Thursday, October 30, 2014

At home with the cold callers

There's nothing guaranteed to get my blood boiling quicker than a cold caller, most especially one who seems to be running a scam.  Since I moved to Lincolnshire I have noticed a distinct increase in the sorts of PPI, you've had an accident, how's your loft insulation? calls.  I'm not at all clear how these work, but when challenged for company names and details the callers invariably ring off.

I'm registered with the telephone preference service, and I regularly report people who call me repeatedly.  One would have thought that BT or other providers might be able to tell if a company is operating a somewhat dodgy operation:  if they are making dozens of phone calls and choosing to withhold their number, I would have thought that technology had advanced far enough for BT to be able to isolate the number and run some checks on the company.

One company which didn't withhold their number was Charter Legal, who have phoned me more than once despite my pointing out I am registered with the telephone preference service, and despite promising to remove me.  They appear to be offering some sort of ringfence to protect your assets against the government - at least that was what I understood from their cold caller girl.  Their website actually states the opposite.

In general, though, the companies which do this sort of cold calling are virtually indistinguishable from the bogus callers who claim to be policemen with your credit card details or Government researchers wanting to know if you have claimed your pension rights/PPI repayment etc.  I'd ban it, and put fines in place for those who carry on.  

Sunday, October 19, 2014

Goltho: the enclosure where marigolds grow

There's an official walk through the Limewoods and around Goltho which I found online, but which claims to be seven or over nine kilometres (depending on the route chosen).  We were mostly interested in the deserted mediaeval village which once clustered around Goltho church, which appears at the end of the official walk, and so we decided to do just the end of the walk.

Unfortunately the map is a poor one, which doesn't reflect what is found on the ground, nor do I think it is right about the distance - we walked for a good 40 minutes from the Wragby Market Place carpark, which is where you are instructed to leave your car, to reverse the end of the walk and get to Goltho church.  It would have been possible to drive to the place where the footpath takes one across the field, and cut that walk by 30 minutes.  I wouldn't say the walk from the market place to the footpath is particularly beautiful or interesting, although parking might be a problem.

So, from the Market Place, we walked down Bardney Road until we passed the Wragby maze and conifer centre, and then turned right and walked until we had passed the bend in the road.  It was a lovely autumn day.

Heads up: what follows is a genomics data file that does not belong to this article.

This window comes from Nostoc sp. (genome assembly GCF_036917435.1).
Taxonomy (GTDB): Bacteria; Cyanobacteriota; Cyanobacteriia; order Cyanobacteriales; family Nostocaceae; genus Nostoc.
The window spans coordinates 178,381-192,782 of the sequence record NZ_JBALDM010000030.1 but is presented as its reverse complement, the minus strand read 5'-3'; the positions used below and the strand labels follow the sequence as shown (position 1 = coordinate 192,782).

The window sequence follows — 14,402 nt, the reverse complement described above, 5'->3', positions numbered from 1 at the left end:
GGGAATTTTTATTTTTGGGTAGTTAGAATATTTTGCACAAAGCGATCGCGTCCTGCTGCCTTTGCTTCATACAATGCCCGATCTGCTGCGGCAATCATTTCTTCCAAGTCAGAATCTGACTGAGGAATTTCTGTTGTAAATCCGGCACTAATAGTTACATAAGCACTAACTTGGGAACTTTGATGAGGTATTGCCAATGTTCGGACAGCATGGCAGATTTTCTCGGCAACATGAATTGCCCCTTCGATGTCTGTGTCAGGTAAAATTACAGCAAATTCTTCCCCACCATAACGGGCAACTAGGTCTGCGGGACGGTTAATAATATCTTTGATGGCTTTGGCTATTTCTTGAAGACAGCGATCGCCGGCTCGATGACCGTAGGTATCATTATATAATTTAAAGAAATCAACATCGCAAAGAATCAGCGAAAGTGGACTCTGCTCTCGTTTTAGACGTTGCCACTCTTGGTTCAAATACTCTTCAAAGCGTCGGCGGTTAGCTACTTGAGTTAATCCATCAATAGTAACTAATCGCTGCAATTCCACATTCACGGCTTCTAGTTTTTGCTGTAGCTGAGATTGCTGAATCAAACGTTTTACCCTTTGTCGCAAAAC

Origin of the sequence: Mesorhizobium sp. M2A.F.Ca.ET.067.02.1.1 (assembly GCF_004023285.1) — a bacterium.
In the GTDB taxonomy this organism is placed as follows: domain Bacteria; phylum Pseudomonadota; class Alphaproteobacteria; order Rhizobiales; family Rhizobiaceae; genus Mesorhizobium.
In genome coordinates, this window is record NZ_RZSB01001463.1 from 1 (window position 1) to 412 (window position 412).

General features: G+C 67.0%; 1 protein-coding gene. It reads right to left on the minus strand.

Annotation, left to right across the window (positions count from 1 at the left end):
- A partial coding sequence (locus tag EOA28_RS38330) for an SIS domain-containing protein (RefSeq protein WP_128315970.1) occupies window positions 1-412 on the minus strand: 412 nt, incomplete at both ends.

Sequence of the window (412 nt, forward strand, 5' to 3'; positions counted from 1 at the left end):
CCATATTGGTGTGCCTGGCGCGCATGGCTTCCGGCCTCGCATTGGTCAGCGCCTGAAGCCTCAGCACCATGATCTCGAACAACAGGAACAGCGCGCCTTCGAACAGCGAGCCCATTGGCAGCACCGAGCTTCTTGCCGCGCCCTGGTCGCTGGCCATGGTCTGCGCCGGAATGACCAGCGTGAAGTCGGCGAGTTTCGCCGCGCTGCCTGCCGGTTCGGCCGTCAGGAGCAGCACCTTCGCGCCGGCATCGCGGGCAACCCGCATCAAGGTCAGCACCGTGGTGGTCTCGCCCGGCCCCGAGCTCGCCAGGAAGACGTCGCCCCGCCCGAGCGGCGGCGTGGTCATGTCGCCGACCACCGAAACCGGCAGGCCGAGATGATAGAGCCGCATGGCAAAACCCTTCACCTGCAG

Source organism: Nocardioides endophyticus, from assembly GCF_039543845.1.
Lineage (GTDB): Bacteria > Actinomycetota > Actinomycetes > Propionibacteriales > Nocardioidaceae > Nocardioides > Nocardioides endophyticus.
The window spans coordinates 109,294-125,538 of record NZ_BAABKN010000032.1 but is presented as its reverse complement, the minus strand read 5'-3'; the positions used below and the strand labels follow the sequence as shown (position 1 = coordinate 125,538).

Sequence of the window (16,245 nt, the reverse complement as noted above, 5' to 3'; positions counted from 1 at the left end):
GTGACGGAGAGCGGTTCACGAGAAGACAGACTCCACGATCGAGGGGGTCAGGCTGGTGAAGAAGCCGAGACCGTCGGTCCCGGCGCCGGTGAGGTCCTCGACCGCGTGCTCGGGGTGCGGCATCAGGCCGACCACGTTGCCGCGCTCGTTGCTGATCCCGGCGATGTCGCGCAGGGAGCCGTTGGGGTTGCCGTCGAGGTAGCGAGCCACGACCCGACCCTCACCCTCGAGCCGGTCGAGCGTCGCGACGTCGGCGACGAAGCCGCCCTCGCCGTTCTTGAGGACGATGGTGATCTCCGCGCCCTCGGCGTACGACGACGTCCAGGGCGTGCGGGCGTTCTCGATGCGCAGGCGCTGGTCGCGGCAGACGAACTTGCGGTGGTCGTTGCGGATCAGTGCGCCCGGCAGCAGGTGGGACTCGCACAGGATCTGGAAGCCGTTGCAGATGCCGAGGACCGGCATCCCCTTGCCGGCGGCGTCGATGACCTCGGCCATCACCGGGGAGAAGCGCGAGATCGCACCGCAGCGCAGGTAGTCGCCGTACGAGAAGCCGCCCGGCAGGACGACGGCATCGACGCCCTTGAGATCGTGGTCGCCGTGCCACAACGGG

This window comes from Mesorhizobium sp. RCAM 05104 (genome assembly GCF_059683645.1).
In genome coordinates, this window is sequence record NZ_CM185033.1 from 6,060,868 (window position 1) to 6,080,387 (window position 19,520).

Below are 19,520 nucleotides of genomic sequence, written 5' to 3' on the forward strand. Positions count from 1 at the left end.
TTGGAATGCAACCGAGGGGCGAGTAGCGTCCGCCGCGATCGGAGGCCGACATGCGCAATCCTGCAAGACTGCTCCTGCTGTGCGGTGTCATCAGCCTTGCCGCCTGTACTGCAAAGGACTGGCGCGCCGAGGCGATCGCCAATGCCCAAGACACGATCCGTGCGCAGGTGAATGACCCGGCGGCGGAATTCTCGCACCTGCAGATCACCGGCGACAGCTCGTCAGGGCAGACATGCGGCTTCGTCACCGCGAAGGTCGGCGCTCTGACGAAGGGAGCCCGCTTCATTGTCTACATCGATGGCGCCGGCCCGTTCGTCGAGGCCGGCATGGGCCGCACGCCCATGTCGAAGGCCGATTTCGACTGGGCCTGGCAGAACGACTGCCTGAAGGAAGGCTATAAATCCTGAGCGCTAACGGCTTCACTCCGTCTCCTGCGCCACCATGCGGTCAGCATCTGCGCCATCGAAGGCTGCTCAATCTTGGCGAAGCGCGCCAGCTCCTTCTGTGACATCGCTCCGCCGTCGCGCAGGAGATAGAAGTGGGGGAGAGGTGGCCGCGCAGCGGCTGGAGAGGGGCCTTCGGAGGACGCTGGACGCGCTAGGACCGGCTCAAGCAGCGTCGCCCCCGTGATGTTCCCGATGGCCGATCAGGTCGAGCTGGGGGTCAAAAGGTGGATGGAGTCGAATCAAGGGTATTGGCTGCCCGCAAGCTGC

Crossing the ploughed field using the unploughed grassy path, the wind was high but the weather was warm and sunny and it was exhiliarating, rather than cold.  We climbed a small path, crossed a bridge and then followed the track of the public right away straight across another field... not knowing that the site of a motte and bailey castle was buried in the field to the left of our pathway across to the church, which is clearly seen on Google Earth.

Goltho was founded in the Roman period, it is believed, was inhabited in the Anglo Saxon period and really flourished around the 12th century.  However, poor harvests in the 15th century led to its abandonment.  It can't have been completely abandoned then, as some of the gravestones in the churchyard date from the 19th century, but there is precious else to record the village as it used to be.

 I love the paradox of the name... Goltho sounds like the name of a village in Mordor, as Eelco remarked, but "the enclosure where marigolds grow" sounds romantic and pretty.  There were no marigolds today.

Strangely wikipedia says that the church was founded in 1530, by the Grantham family of Goltho Hall, although they say the village was deserted in the 15th century.  There is little to see nowadays, although the countryside is stunning.  Parts of the church including the roof were destroyed by fire in 2013, the most likely cause being a lightning strike. 

I think we will need to make a return journey to see the village properly and also the Limewoods nearby.  We were on our way to a celebration lunch, and the table was booked for one o'clock, and so we tried our best to take the most direct route back to Wragby.  Even so, I had to ask my sons to walk on ahead and get the car, as I knew that I was slowing the whole party down and we'd miss our booking.  We had a lovely meal at the Ivy in Wragby and then returned home via the Sunnyside Up farm shop in Tealby.